Saving Room for Dessert

“Would you like fries with that?”

It’s a phrase most Americans have heard more times than they can count—and it’s no doubt resulted in millions of dollars in sales at restaurants across the country. But creative operators are now looking beyond savory add-ons to bundling deals that include dessert. It’s time for QSR and fast casual staff to ask, “Would you like a cookie with that?”

According to Datassential research, desserts are now served in 91 percent of all restaurants and in 84 percent of all quick-service operations. To increase sales, marketers are finding that creative bundling can catch consumers’ attention. In fact, 31 percent of consumers would be more likely to purchase dessert if it were part of a combo meal.

Know Your Customers

“There is definitely a continued move toward menu consolidation with an emphasis on customization,” says Peter Napathalung, senior manager of market insights at Chicago-based market research firm Technomic. However, customers’ appetite for combo meals isn’t a one-size-fits-all endeavor; it varies by demographic, he says. “Our research shows that the older a customer is, the less likely they are to look for bundles or combo meals.” While 62 percent of 25- to 34-year-olds gravitate toward those meal deals, only 49 percent of consumers 55 and older respond with as much enthusiasm. QSR and fast casual operators should dig into their customer demographic data before doubling down on dessert bundles to ensure they’re offering deals that appeal to their target diner.

Test Before Committing

While bundling can help customers better understand the value of a restaurant’s dessert offerings, the right strategy is rarely straightforward. For cafe and bakery chains like Starbucks and Panera Bread, it’s easy—and lucrative—to bundle cakes, cookies or pies, or offer them as a $1 add-on to beverage or meal purchases. But for chains that focus on build-your-own savory mains and those that haven’t had meal bundling engrained in their brands’ DNA for decades (think McDonald’s), promoting dessert sales can be trickier. That’s where testing comes in: Selling bundles as a limited-time offer before permanently adding them to the menu can help determine what combinations drive the most sales.


Bundling desserts in limited-service restaurants

At Blaze Pizza, a fast casual franchise with locations across the U.S. and Canada, dessert has been a slowly expanding experiment, but one that consumers are responding to positively.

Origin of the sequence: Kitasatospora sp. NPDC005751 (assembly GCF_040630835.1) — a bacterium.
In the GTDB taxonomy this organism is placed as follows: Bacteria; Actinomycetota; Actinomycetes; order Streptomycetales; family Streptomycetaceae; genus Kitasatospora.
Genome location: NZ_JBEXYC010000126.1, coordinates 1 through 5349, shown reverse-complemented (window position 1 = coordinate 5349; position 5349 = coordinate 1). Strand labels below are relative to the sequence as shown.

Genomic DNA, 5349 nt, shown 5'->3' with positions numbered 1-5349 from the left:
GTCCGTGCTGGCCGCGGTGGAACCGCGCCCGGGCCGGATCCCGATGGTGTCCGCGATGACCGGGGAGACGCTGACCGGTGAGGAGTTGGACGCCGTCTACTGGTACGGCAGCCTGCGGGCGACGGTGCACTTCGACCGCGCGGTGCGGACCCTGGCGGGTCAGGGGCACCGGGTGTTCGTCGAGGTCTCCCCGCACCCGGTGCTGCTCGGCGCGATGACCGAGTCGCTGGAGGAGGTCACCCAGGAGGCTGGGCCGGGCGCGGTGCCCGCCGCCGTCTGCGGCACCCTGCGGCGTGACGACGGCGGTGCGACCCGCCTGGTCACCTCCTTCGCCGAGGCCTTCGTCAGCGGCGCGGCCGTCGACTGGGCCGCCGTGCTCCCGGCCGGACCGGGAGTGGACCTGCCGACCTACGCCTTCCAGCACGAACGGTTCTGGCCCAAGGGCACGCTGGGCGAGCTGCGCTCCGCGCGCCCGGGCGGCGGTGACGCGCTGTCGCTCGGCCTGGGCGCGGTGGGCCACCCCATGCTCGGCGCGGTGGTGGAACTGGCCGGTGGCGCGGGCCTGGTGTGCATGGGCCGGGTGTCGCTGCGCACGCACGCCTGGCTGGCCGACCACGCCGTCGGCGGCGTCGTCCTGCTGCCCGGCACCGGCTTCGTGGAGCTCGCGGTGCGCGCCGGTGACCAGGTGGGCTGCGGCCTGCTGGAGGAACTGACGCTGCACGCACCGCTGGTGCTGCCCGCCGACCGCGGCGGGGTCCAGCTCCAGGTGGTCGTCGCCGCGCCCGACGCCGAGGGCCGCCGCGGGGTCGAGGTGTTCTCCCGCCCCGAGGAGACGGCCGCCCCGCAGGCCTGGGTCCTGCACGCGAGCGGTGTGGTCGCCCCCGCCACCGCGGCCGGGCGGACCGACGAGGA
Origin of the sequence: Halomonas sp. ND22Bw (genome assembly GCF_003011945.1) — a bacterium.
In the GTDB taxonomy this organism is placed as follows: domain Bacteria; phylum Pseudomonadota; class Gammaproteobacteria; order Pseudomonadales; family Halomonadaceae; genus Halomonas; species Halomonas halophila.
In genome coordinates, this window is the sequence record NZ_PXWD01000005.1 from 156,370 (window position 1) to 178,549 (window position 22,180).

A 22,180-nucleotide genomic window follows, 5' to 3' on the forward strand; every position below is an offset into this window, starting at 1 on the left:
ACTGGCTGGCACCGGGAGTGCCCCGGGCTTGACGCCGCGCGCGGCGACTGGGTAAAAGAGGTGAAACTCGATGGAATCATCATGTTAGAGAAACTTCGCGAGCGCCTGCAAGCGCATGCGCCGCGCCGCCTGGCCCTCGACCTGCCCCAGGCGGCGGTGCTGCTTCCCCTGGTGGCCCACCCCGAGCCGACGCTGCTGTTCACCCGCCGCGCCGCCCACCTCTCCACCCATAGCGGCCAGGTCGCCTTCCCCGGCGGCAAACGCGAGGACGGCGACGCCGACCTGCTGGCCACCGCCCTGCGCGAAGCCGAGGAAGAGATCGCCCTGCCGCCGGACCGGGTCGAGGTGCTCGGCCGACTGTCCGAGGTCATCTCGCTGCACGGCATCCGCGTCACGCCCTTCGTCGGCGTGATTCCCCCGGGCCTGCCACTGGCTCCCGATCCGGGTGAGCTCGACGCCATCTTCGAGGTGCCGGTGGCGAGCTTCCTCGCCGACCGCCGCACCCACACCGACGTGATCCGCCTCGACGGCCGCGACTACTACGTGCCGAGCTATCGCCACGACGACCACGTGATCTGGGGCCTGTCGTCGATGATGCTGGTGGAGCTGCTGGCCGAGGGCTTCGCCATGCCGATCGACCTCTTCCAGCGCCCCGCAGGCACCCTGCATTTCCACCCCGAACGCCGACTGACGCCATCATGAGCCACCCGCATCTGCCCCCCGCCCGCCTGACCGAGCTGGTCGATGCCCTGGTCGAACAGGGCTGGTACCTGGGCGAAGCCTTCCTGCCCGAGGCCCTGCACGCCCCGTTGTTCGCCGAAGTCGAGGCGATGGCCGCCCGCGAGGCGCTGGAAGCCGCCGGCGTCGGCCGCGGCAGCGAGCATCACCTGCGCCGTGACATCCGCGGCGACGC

“The only appliance we have is a pizza oven, so that’s a constraint for us,” says Brad Kent, the brand’s executive chef, of the decision to offer three desserts that hover around $2 each: a s’more pie, a cookie and a  brownie.

“We encourage the sale of a pizza with a salad, a pizza with a drink or a pizza and dessert, and aim to keep that entire meal under $10,” Kent says. Rather than posting set combos on its menus, Blaze positions dessert bundles as a last-minute add-on or promotion, training staff to suggest the combo or offering deals like buy a pizza, get a free dessert. “We haven’t moved into combo meals quite yet, but I’d never rule anything out, especially as we move to expand the menu,” he says.

Play Off Events and Seasonality

Another chain that approaches bundling desserts with mains as an LTO rather than a set menu category is BurgerFi, a franchise based in North Palm Beach, Florida. While the burger chain’s dessert items are typically sold a la carte, certain markets have run seasonal LTOs that bundle a burger and dessert for $10. “It could be a back-to-school offer, for the start of summer or even just a weekend,” says Scott Johnson, BurgerFi’s director of marketing. “The bundles make it easy for a consumer to order dessert with the meal, so we do see a sales increase. It’s a great way to encourage trial of the dessert items.”

Think Beyond the Traditional Meal

Don’t think of desserts as just a way to grab more dollars on top of lunch and dinner purchases. According to Datassential, 28 percent of dessert purchases are stand-alone. “This 28 percent should not be ignored, as fast casual operators may find additional success when positioning desserts as a snack,” says Jackie Rodriguez, senior project manager at Datassential. “In fact, just over half of consumers’ last dessert was eaten as a morning, afternoon or late night snack. Operators can look for opportunities to identify specific snacking motivators, like occasions, packaging and even health attributes.”

Convenience store chain 7-Eleven offers snack-focused bundled deals like three mix-and-match grill items for $3 and two packaged bakery snacks for $2.29. Restaurants can adapt and modify this type of strategy with deals on three- or four-packs of cookies for midday snacks, and frozen dessert and French fry combos for late night cravings, for example.

With the right approach to marketing, testing and daypart menu planning, QSRs and fast casuals can see success with dessert bundling.